Day 2. St Brevins les Pins to Nantes

First proper day on the bike. And it was excellent – quite country roads, and amazing cycle paths. The day broadly fell into 3 parts, Cycling, being a tourist on foot and watching Celtic.

Cycling: I started the day at the camping de Mindin teen rave site, which was right at the start of the Eurovelo 6 route. The route officially starts at the St Nazaire bridge:

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Immediately from the off I was on deserted country lanes for around 10 miles and try as I might I couldn’t resist flying along them, they were just awesome and would be brilliant on a road bike. The route is entirely signposted, and these signs do give you confidence, although Garmin was actually behaving today.

Euro velo 6 sign
Euro velo 6 sign

After around 10 miles I made it to the town of Paimbeouf. Which was good as I was dying for the loo and getting hungry as I hadn’t had any breakfast. Sould have listened to the advice a fellow cycle tourist blogger gave me pre trip as nothing was open. Aparantly everyone in France goes on holiday in August! Actually, a Boulangerie was – so chocolate eclaire for brunch it was. And piss in the bush out of town!

Paimboeuf lighthouse
Paimboeuf lighthouse
Paimboeuf
Paimboeuf

Just out of Paimbeouf the course then takes you onto the canal de Martiniere, which offered around 15 miles of straight, pan flat, velo only cycling. It was amazing, though the straightness and flatness did make me go slightly demented! Your mind can go to some mental places as you pedal, and pedal, and pedal. To get round this I did a spot of cycle touring time trialling! Not in the spirit of the trip I know, but everytime I spotted a bike on the horizon I chased it down, and made good time.

Soon I was at Le Pellerin, which is where you can get a free ferry over the river to Coueron.

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These ferries are much like the Woolwich ferry in London, an integral part of the transport system, and even in August they were busy.

 

 

 

 

imageTommy enjoyed the break too!!

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Once off the ferry the North side of the Loire became pretty industrial, and I found myself cycling through deserted shipyards, not unlike those in Glasgow by the Clydeside expressway – was pretty run down, but I expect will be up for renewal soon if the rest of Nantes is an indicator!

Nantes is a great city, it has a history, which is borne out in some amazing architecture. It has a green ethos, and is particularly friendly to cyclists – the infrastructure is brilliant, something that will take London 20 years to get to! And the people are friendly too.

Place Graslin
Place Graslin
Place Graslin
Place Graslin

 

 

 

 

Cathedral St Pierre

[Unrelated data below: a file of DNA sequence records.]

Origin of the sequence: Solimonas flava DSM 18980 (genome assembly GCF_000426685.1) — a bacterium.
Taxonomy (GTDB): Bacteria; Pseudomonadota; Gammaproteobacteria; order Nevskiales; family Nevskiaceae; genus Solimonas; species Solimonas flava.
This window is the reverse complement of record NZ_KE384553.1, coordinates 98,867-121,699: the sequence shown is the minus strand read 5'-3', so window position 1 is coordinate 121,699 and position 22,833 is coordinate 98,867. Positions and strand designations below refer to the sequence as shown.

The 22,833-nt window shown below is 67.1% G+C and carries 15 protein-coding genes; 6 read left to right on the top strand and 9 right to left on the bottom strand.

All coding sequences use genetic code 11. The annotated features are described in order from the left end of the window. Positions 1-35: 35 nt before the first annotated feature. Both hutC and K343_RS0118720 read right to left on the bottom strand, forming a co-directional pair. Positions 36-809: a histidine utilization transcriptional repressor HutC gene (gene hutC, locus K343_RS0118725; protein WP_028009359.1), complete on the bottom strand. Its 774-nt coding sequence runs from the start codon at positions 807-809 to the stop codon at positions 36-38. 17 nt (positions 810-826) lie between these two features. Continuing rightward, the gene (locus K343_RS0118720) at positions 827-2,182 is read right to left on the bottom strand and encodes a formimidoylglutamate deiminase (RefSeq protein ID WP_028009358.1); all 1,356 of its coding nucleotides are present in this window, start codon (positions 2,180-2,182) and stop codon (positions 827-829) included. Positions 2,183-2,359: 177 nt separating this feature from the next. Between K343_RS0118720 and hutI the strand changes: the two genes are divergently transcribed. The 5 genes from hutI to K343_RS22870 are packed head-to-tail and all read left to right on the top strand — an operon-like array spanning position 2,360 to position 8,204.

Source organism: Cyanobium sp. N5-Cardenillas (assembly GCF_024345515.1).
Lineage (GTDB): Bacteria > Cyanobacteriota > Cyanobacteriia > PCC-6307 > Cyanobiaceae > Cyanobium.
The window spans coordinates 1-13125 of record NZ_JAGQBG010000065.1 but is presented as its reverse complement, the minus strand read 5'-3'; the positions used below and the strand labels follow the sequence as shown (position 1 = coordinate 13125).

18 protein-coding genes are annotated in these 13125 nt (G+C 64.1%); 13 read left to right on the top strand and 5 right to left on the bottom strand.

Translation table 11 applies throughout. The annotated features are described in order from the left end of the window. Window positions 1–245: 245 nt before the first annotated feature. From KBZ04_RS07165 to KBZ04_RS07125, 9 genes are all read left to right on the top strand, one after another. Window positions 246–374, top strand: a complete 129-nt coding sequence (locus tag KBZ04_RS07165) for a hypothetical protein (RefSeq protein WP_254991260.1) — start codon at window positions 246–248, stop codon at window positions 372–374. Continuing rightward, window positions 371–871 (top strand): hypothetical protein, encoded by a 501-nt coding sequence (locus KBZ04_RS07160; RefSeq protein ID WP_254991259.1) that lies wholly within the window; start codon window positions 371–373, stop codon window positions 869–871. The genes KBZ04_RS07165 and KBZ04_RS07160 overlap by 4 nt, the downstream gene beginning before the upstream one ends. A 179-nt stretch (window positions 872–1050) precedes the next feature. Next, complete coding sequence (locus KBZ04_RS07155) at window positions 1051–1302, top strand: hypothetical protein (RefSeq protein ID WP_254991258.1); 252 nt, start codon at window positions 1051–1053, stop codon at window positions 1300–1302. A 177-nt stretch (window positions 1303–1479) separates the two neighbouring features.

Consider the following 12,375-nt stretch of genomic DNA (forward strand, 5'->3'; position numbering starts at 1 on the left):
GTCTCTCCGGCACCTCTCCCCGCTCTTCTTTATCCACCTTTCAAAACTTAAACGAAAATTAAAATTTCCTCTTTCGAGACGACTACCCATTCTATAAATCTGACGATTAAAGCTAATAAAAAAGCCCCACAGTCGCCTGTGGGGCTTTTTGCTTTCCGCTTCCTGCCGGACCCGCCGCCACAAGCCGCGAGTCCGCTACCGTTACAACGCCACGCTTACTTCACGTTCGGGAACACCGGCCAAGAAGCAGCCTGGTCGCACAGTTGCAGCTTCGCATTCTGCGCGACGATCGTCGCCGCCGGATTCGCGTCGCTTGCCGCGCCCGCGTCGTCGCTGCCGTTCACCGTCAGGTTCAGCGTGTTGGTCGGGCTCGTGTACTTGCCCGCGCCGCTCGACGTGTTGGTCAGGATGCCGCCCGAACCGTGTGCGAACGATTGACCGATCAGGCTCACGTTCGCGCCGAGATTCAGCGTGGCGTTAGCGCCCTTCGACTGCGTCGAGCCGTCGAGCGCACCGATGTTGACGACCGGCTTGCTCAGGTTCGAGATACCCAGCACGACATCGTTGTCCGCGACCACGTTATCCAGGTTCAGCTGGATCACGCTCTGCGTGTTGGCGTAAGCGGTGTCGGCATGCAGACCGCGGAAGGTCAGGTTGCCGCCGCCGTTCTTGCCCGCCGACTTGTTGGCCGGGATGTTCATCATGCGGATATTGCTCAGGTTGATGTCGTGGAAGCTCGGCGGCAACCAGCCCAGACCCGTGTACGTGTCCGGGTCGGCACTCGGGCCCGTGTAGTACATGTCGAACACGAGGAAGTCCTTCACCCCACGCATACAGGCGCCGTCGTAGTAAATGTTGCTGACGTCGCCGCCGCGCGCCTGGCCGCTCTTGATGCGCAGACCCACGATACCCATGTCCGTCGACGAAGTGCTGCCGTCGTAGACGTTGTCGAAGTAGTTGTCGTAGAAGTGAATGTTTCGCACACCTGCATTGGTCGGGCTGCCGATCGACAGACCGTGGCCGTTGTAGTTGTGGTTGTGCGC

Cathedral St Pierre
Chateau de Ducs de Brittany
Chateau de Ducs de Brittany

My first Chateau, the first of many I suspect!! Italso has another river, the Erdre, which forms a basin to the north of the city centre and gives that area a feel similar Amsterdam, so they tell me.

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Most of my afternoon was spent wandering around on foot, being a real tourist! I decided to sit down in the main drag for some food, which was amazing, though annyingly the waiter was speaking to me in English, before I even had a chance to try my crap French! It was there I got chatting to Sinead, an Irish girl, who married a French man, moved to Paris  and they now have a little girl. She’d been in France for 14 years, and was perfectly placed to give me a few pointers. Mainly on how menu formule work. I explained that earlier I had tried and failed to order something and in the end just pointed at some peoples lunch next to me having no idea how the whole thing worked. A really lovely person and was great to speak English with someone.

To round my day off I had the dilema of going out and watching Celtic. I had already scoped out an Irish bar who were showing it, but with a hard days cycling ahead the next day was worried that the day might end in Irish carnage. In the end I went out and watched it, met some really nice, and interesting Irish blokes living in Nantes, had 3 pints and went back to my hotel at a respectable time.

Before the game I met an amazing man – Roger, from Pamplona. He must be in his early 60’s and every year, he takes 4 weeks and drives up to Nantes, then on to Brittany. He pays for care of his mother while he is away. For work he makes the big heads you might see at carnivals – awesome. When on holiday he paints watercolours in Breton markets and sells them to tourists and locals alike for 5 or 10 Euro. He doesn’t make much money, but was the most content and lovely person I have met. Really touched me, his manner and friendliness. Completely unasuming. We talked for a long while on independence, Catalan, Basque and Scottish – one for another blog maybe, but if he was PM i would very happy!!

So that was day 1!!

Cheers.

 

 

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